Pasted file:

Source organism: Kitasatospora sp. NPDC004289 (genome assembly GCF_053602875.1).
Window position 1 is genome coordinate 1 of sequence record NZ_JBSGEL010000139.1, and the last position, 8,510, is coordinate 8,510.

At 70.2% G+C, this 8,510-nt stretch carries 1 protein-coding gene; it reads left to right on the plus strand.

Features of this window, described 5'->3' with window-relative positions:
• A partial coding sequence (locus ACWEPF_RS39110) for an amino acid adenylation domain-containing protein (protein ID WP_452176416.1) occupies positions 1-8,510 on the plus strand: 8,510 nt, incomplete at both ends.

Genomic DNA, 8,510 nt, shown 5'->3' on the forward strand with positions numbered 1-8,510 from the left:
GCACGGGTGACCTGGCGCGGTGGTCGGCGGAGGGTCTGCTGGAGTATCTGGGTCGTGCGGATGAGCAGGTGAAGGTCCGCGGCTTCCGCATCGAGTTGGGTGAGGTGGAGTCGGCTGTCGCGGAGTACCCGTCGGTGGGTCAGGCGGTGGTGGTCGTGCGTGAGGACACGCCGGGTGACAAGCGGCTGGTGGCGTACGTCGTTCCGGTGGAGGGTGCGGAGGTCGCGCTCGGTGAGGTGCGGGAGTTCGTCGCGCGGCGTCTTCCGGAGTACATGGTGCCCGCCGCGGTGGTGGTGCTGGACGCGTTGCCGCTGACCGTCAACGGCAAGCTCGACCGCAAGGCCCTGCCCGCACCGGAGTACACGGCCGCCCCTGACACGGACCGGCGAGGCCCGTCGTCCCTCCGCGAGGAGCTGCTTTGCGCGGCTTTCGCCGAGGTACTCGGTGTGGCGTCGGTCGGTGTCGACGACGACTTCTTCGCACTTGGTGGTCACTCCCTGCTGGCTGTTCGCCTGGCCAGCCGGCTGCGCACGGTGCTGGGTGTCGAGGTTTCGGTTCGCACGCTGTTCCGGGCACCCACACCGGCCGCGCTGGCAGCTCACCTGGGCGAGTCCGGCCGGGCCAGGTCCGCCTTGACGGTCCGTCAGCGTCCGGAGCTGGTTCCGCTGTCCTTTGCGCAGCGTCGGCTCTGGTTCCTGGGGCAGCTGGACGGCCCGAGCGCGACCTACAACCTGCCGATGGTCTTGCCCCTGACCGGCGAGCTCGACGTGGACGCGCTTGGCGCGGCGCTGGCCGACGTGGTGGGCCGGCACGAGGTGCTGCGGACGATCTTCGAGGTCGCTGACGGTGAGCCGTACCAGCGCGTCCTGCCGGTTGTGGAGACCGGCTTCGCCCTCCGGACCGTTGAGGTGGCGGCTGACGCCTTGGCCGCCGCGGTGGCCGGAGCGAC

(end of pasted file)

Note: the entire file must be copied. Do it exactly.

Source organism: Kitasatospora sp. NPDC004289 (genome assembly GCF_053602875.1).
Window position 1 is genome coordinate 1 of sequence record NZ_JBSGEL010000139.1, and the last position, 8,510, is coordinate 8,510.

At 70.2% G+C, this 8,510-nt stretch carries 1 protein-coding gene; it reads left to right on the plus strand.

Features of this window, described 5'->3' with window-relative positions:
• A partial coding sequence (locus ACWEPF_RS39110) for an amino acid adenylation domain-containing protein (protein ID WP_452176416.1) occupies positions 1-8,510 on the plus strand: 8,510 nt, incomplete at both ends.

Genomic DNA, 8,510 nt, shown 5'->3' on the forward strand with positions numbered 1-8,510 from the left:
GCACGGGTGACCTGGCGCGGTGGTCGGCGGAGGGTCTGCTGGAGTATCTGGGTCGTGCGGATGAGCAGGTGAAGGTCCGCGGCTTCCGCATCGAGTTGGGTGAGGTGGAGTCGGCTGTCGCGGAGTACCCGTCGGTGGGTCAGGCGGTGGTGGTCGTGCGTGAGGACACGCCGGGTGACAAGCGGCTGGTGGCGTACGTCGTTCCGGTGGAGGGTGCGGAGGTCGCGCTCGGTGAGGTGCGGGAGTTCGTCGCGCGGCGTCTTCCGGAGTACATGGTGCCCGCCGCGGTGGTGGTGCTGGACGCGTTGCCGCTGACCGTCAACGGCAAGCTCGACCGCAAGGCCCTGCCCGCACCGGAGTACACGGCCGCCCCTGACACGGACCGGCGAGGCCCGTCGTCCCTCCGCGAGGAGCTGCTTTGCGCGGCTTTCGCCGAGGTACTCGGTGTGGCGTCGGTCGGTGTCGACGACGACTTCTTCGCACTTGGTGGTCACTCCCTGCTGGCTGTTCGCCTGGCCAGCCGGCTGCGCACGGTGCTGGGTGTCGAGGTTTCGGTTCGCACGCTGTTCCGGGCACCCACACCGGCCGCGCTGGCAGCTCACCTGGGCGAGTCCGGCCGGGCCAGGTCCGCCTTGACGGTCCGTCAGCGTCCGGAGCTGGTTCCGCTGTCCTTTGCGCAGCGTCGGCTCTGGTTCCTGGGGCAGCTGGACGGCCCGAGCGCGACCTACAACCTGCCGATGGTCTTGCCCCTGACCGGCGAGCTCGACGTGGACGCGCTTGGCGCGGCGCTGGCCGACGTGGTGGGCCGGCACGAGGTGCTGCGGACGATCTTCGAGGTCGCTGACGGTGAGCCGTACCAGCGCGTCCTGCCGGTTGTGGAGACCGGCTTCGCCCTCCGGACCGTTGAGGTGGCGGCTGACGCCTTGGCCGCCGCGGTGGCCGGAGCGAC